A Cyber Bullying Survival Guide from parenting and relationship expert Margaret Ross
“Cyber bullying behaviors are growing like a pandemic on the Internet. This behavior is a proven source of peace of mind pollution. Nearly half of American tweens and teens are being impacted by it. Plus, the behavior is surging in the adult workplace and in younger elementary aged children.
As children's computer skills begin at younger ages, so do their cyber bullying behaviors. These behaviors are also rampant in the workplace, technology enabled rude, ridiculing behavior abounds.
Definition Cyber bullying – Internet or Cyber Bullying is the use of Internet e-mail, instant messaging, chat rooms, pagers, cell phones, or other forms of information technology to deliberately and repeatedly hurt, taunt, ridicule, threaten or intimidate someone”, says Margaret Ross, Kamaron Institute
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“The common stereotype of a bullied person is someone who is weak, socially isolated, or a loner. On the contrary, the adult target chosen by an adult bully, his will very often be a capable staff member well liked by co-workers.Adult Bully - Adult bullies, like their schoolyard counterparts, tend to be insecure people with poor social skills and little empathy. They turn this insecurity outwards, finding satisfaction in their ability to attack and diminish the capable people around them”, states Ross.
Recent research found that Adult Bullies often pick on people with an ability to cooperate and a non-confrontational interpersonal style. The bully considers their capability a threat, and determines to cut them down. Bullying is about control. A workplace bully subjects his or her target to unjustified criticism and trivial fault-finding. In addition, he or she humiliates the target, especially in front of others, and ignores, overrules, isolates and excludes or shuns the target.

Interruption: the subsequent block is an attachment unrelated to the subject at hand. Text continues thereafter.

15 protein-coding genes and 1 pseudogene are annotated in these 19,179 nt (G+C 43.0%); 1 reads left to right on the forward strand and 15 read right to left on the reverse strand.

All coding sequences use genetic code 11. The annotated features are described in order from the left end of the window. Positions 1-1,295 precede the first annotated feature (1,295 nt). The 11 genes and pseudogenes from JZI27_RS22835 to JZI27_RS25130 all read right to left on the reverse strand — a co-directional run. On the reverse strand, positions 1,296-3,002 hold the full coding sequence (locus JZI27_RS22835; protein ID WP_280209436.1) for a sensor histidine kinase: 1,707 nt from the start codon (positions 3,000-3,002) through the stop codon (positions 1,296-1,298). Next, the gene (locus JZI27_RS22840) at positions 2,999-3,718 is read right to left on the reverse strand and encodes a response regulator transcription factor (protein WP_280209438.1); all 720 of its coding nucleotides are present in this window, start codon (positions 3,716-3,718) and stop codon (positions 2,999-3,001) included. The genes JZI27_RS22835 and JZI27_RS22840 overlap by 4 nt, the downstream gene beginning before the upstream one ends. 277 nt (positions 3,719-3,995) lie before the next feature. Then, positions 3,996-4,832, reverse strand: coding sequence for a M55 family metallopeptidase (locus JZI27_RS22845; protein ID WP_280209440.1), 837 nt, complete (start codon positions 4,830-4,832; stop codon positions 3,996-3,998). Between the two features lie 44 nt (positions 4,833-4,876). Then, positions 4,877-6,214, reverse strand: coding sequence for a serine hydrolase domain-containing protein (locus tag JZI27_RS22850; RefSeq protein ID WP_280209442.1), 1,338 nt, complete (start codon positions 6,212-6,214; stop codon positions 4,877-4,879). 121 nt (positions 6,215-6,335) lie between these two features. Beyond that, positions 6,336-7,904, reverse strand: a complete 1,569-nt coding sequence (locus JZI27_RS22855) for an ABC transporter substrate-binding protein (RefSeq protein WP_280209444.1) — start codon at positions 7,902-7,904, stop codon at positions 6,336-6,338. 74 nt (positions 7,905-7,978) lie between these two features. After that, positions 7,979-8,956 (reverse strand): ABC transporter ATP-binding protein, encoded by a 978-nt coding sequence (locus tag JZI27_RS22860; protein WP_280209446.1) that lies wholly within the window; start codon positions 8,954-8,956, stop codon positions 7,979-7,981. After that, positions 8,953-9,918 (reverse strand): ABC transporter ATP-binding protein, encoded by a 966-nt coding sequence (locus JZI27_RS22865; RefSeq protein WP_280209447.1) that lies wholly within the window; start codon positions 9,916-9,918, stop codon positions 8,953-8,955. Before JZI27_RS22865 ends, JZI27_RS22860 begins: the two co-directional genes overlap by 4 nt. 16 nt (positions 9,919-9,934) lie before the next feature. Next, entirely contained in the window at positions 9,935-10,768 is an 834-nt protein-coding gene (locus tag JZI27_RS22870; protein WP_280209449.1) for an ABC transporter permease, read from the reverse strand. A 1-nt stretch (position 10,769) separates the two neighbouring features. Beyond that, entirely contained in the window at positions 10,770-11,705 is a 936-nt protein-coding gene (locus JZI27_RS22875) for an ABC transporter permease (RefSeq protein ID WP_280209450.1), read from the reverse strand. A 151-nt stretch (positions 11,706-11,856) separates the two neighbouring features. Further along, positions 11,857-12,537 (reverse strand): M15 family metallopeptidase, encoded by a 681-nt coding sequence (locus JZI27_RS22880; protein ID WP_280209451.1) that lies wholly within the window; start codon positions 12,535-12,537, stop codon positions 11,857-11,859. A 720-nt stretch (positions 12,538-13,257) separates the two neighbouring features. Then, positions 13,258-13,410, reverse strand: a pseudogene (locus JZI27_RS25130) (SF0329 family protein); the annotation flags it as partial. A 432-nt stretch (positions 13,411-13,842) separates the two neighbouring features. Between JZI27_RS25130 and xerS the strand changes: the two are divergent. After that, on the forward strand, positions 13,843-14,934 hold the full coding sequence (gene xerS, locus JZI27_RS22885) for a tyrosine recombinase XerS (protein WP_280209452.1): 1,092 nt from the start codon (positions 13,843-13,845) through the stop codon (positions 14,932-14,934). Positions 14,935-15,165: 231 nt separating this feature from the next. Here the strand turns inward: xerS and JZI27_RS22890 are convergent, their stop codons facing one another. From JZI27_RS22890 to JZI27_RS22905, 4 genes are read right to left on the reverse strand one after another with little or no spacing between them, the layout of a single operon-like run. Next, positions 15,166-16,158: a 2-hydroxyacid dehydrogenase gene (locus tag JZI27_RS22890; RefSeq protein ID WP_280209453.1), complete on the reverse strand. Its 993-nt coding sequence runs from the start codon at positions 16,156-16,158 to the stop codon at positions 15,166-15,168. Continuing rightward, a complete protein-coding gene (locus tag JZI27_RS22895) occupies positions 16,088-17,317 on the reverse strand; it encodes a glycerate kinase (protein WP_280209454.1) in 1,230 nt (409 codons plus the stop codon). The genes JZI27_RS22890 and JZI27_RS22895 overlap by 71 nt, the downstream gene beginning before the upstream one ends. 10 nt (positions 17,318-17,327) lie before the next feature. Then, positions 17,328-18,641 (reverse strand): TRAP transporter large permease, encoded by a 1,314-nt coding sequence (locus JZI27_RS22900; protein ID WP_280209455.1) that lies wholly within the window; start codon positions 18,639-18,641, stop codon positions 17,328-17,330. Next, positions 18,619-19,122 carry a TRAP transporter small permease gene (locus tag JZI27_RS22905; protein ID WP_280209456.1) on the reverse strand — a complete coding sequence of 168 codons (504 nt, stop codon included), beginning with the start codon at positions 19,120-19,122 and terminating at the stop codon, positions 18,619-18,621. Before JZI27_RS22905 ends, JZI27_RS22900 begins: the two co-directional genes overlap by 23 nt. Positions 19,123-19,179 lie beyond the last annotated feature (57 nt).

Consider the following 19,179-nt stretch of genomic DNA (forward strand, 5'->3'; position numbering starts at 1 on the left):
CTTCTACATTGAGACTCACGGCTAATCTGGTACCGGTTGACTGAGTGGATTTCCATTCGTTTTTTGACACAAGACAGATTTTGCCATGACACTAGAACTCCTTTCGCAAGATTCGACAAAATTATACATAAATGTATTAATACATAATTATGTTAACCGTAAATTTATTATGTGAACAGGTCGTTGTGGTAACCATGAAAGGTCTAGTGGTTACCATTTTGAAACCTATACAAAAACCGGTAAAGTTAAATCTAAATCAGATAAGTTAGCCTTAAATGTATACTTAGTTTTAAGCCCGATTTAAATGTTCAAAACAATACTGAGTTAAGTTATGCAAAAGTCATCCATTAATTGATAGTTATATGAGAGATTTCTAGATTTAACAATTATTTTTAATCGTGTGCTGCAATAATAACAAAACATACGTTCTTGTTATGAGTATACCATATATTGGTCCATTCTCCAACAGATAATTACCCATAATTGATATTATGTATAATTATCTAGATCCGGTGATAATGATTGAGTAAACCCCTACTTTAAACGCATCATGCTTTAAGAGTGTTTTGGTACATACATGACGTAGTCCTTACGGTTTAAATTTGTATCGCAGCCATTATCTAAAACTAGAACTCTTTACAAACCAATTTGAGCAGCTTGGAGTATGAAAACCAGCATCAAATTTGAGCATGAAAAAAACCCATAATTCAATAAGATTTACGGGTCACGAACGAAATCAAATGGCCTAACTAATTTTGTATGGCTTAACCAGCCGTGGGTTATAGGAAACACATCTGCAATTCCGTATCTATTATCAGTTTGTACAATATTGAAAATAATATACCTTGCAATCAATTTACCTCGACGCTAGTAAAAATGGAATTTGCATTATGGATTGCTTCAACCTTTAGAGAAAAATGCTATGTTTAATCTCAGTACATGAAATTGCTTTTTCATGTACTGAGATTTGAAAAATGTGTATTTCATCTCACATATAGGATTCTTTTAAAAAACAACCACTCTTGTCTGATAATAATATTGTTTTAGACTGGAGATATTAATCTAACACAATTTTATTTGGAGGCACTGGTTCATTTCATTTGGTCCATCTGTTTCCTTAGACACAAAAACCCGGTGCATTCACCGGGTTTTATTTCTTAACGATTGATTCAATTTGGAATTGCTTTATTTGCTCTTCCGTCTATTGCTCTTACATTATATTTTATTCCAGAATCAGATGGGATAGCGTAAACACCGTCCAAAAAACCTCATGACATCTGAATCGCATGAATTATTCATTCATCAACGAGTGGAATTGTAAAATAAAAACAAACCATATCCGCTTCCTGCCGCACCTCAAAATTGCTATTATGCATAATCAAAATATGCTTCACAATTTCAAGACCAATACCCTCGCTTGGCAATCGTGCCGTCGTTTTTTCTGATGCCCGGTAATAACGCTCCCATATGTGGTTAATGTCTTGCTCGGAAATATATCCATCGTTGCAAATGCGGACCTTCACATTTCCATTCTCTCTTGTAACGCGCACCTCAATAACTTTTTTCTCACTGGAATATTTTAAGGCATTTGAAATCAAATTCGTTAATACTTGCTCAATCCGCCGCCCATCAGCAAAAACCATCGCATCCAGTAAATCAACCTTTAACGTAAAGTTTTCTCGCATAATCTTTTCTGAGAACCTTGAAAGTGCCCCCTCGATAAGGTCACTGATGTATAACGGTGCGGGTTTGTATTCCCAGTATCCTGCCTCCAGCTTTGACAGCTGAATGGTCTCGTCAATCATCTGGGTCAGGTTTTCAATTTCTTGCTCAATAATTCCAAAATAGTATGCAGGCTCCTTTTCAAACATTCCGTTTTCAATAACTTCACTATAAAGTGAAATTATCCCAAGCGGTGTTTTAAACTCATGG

At Kamaron Institute, we define workplace bullying as repeated, health-impairing behaviors such as, includes, verbal abuse, work interference, work dumping, shunning, gossip, cyber bullying and conduct that is threatening, humiliating or intimidating. Studies show that as many as 45 percent of American workers have experienced some form of harassment or abusive treatment during their careers.
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“Bullying words are blight on life impacting most adults and every school-age child. Bullying behaviors can be physical, verbal/or and social.
“Every school day half of our children step off a bus where bullying happened. Bullying words that taunt tease ridicule and hurt then also pollute the entire educational environment causing problems over half of Elementary Students and for 8 out of 10 secondary students and students and staff,” states Margaret Ross.
“The Kamaron Institute bullying prevention program for school environments focuses on teaching school staff the skills to increase (1) Kindness, (2) Cooperation and (3) Decrease Bullying behaviors.
- 50% decrease in office discipline referrals
- Days and weeks of regained teaching time
- Name-calling bullying decreases 60%
- Kindness and cooperation doubles
- Plus, correct implementation delivers more classroom teaching time, without adding a single second to the school day.
It’s all about the power of words. Words can hurt Words can also help.
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